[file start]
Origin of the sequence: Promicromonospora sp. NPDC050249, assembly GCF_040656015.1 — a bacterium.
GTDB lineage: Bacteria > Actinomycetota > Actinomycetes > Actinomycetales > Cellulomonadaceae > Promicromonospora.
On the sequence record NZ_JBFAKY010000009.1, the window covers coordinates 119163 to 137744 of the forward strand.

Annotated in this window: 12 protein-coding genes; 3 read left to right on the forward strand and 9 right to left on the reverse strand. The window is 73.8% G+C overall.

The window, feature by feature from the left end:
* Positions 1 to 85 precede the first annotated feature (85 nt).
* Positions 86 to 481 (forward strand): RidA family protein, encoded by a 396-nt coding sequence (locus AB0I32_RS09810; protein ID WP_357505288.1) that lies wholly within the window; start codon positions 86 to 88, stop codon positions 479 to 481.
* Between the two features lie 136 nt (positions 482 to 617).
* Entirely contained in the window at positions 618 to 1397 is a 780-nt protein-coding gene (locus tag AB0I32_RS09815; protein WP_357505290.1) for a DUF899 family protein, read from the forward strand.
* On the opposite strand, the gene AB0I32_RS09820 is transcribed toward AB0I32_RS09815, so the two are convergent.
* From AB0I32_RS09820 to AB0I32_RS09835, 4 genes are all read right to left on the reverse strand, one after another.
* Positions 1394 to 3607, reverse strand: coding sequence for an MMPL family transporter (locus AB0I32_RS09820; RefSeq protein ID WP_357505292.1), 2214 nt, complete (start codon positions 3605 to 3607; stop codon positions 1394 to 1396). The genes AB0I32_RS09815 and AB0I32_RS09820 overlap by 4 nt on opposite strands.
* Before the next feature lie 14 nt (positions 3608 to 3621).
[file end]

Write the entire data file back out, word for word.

Origin of the sequence: Promicromonospora sp. NPDC050249, assembly GCF_040656015.1 — a bacterium.
GTDB lineage: Bacteria > Actinomycetota > Actinomycetes > Actinomycetales > Cellulomonadaceae > Promicromonospora.
On the sequence record NZ_JBFAKY010000009.1, the window covers coordinates 119163 to 137744 of the forward strand.

Annotated in this window: 12 protein-coding genes; 3 read left to right on the forward strand and 9 right to left on the reverse strand. The window is 73.8% G+C overall.

The window, feature by feature from the left end:
* Positions 1 to 85 precede the first annotated feature (85 nt).
* Positions 86 to 481 (forward strand): RidA family protein, encoded by a 396-nt coding sequence (locus AB0I32_RS09810; protein ID WP_357505288.1) that lies wholly within the window; start codon positions 86 to 88, stop codon positions 479 to 481.
* Between the two features lie 136 nt (positions 482 to 617).
* Entirely contained in the window at positions 618 to 1397 is a 780-nt protein-coding gene (locus tag AB0I32_RS09815; protein WP_357505290.1) for a DUF899 family protein, read from the forward strand.
* On the opposite strand, the gene AB0I32_RS09820 is transcribed toward AB0I32_RS09815, so the two are convergent.
* From AB0I32_RS09820 to AB0I32_RS09835, 4 genes are all read right to left on the reverse strand, one after another.
* Positions 1394 to 3607, reverse strand: coding sequence for an MMPL family transporter (locus AB0I32_RS09820; RefSeq protein ID WP_357505292.1), 2214 nt, complete (start codon positions 3605 to 3607; stop codon positions 1394 to 1396). The genes AB0I32_RS09815 and AB0I32_RS09820 overlap by 4 nt on opposite strands.
* Before the next feature lie 14 nt (positions 3608 to 3621).